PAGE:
Google has increasingly been pressed to hand over user data and remove content by governments and courts from around the world, according to its latest transparency report.
There was a total of 20,938 user data inquiries from governments in the first half of 2012, and those requests were for information regarding 34,614 accounts.
"Government demands for user data have increased steadily since we first launched the transparency report," said Google in a blog post announcing the new statistics.
The governmental contact with the search engine doesn't stop there.
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Removal requests also spike
Google also received 1,791 removal requests from government officials around the world regarding 17,746 pieces of content.
By comparison, government requests to remove content from Google's services were flat from 2009 to 2011.
"It's spiked in this reporting period," said Google's blog post. "One trend has become clear: government surveillance is on the rise."
Main user data probers
Google's transparency report not only aggregates the number of user data and content removal requests, it breaks the statistics down by country and includes detailed annotations.
The United States leads the user data inquiries with 7,969 requests, more than three times as many as India, the next country on the list.
Google noted that this number includes requests issued by the U.S. on behalf of other governments due to treaties and other diplomatic mechanisms, but it doesn't detail the percentage.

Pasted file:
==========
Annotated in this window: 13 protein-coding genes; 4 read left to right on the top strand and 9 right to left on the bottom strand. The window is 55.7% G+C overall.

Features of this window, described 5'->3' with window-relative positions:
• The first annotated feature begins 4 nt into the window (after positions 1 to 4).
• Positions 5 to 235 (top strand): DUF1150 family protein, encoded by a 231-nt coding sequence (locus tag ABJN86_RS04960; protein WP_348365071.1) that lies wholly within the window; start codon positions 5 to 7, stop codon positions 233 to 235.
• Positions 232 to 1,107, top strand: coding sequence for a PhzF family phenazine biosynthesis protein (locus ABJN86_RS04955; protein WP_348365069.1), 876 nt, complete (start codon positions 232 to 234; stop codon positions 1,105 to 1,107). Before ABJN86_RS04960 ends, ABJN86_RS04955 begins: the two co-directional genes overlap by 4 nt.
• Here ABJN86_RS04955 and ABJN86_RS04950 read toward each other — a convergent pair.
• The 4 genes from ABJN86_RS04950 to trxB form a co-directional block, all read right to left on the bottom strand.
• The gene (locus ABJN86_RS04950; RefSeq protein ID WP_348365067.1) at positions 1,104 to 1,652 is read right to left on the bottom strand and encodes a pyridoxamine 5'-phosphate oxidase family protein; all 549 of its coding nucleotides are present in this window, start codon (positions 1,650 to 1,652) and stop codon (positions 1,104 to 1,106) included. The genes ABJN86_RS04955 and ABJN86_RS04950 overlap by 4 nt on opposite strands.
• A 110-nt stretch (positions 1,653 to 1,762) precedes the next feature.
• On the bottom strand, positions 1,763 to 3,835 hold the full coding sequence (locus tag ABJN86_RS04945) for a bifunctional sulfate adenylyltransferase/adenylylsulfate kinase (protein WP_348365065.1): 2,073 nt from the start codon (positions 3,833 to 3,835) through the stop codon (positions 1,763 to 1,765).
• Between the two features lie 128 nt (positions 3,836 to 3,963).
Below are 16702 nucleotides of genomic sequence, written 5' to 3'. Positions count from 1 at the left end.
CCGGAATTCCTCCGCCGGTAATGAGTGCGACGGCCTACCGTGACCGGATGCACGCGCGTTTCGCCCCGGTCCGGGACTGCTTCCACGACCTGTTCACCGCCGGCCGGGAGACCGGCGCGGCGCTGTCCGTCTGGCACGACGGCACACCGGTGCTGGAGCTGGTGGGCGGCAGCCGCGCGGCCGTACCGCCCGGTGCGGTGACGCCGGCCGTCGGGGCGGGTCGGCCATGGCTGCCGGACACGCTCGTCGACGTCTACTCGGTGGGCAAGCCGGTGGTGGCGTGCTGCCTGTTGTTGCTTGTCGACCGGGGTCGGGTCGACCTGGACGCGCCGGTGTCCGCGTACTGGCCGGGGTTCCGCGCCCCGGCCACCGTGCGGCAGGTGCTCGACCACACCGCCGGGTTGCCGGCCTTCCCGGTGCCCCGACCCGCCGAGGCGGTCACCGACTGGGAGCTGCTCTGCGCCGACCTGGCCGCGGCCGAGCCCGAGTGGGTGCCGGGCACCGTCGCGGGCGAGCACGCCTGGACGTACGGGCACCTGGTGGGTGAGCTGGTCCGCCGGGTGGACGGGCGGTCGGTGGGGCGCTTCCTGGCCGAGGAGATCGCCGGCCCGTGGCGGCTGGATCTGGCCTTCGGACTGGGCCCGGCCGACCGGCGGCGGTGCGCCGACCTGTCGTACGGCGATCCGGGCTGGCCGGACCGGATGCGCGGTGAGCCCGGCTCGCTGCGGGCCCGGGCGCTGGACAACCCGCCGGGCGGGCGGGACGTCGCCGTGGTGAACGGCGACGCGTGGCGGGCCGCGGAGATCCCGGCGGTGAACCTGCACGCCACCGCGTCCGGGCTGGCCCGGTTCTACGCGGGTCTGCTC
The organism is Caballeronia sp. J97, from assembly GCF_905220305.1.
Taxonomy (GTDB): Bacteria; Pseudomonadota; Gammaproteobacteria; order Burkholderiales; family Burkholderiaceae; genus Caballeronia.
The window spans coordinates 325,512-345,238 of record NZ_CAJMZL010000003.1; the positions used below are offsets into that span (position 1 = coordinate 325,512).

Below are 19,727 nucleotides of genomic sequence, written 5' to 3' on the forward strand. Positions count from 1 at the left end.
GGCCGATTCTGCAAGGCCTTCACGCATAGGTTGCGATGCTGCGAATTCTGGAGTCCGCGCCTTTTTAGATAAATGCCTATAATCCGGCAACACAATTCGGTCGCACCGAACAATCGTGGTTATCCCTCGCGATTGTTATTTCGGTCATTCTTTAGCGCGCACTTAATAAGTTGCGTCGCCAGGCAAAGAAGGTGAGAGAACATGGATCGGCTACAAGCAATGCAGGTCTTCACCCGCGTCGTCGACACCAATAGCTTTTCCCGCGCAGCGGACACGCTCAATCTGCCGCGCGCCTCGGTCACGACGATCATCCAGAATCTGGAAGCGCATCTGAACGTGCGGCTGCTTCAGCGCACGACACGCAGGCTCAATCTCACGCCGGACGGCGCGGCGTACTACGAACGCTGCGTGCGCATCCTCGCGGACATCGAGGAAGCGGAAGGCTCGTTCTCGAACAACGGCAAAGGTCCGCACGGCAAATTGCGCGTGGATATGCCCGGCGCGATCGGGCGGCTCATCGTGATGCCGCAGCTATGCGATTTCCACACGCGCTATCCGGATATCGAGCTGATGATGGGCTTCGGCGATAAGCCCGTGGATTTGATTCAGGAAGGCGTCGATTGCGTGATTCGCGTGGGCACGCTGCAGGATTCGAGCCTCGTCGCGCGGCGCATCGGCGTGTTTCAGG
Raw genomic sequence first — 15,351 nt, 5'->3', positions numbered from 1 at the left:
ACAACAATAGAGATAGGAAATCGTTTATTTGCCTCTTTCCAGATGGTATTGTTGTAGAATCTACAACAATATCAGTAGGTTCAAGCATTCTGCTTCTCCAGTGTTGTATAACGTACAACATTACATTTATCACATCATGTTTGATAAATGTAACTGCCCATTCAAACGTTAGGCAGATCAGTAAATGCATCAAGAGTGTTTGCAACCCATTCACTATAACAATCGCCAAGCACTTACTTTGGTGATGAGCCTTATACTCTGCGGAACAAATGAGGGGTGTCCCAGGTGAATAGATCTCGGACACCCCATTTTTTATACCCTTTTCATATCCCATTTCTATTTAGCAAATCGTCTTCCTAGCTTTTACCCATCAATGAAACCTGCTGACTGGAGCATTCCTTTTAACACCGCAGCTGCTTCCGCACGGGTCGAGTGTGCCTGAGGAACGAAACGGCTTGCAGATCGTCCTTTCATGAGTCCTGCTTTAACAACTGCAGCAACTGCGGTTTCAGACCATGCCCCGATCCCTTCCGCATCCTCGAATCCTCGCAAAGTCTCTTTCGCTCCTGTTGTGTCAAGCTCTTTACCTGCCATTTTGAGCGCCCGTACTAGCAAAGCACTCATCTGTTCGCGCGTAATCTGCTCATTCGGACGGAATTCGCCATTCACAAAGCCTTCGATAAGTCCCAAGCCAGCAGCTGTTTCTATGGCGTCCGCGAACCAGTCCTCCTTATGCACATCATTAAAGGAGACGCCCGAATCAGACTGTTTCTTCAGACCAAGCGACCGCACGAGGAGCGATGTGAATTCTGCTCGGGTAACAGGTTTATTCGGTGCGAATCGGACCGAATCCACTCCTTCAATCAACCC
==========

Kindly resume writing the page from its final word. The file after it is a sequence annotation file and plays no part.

The United Kingdom is No. 6 on the list, having 1,425 user data requests with Google fully or partially complying with 64 percent of those inquiries.
China on content removal
China doesn't appear on the list of countries probing for user data, but Google does call it out for requesting that content be removed from the search engine.
"We received a request from [China] to remove a search result for linking to a site that allegedly defames a government official," Google said in its country-by-country breakdown.
"We did not remove content in response to this request."
However, Google did note that China made at least two of its products, Google Sites and YouTube, inaccessible for a period of time.
Content removal in the UK, US
Content removal in the United Kingdom and United States rose 98 percent and 46 percent, respectively.
The local law enforcement in the United Kingdom was denied a request to remove 14 search results that linked to sites critical of the police and claimed individuals were obscuring crimes.
Courts in the United States had a similar outcome for YouTube videos critical of local and state government agencies, law enforcement and public officials.
Successful takedown requests
Google, standing its ground, only removed defamatory speech about individuals and small groups, or trademark violations.
"We received a court order to remove 1,754 posts from Google Groups relating to a case of continuous defamation against a man and his family," Google said.
"We removed 1,664 of the posts, which fell within the scope of the order."
Similar cases involving defamation of organizations and individuals resulted in the removal of 233 of 641 search results.
When it came to trademarks, Google said it removed 156 search results because web pages used a trademark in violation of an earlier order.
A new report every six months
Google's latest transparency report accounts for January to June 2012. The next set of statistics are due in six months.
"When we first launched the transparency report in early 2010, there wasn't much data out there about how governments sometimes hamper the free flow of information on the web," Google said.
"We're heartened that in the past year, more companies like Dropbox, LinkedIn, Sonic.net and Twitter have begun to share their statistics, too.
"We think it's important to shine a light on how government actions could affect our users."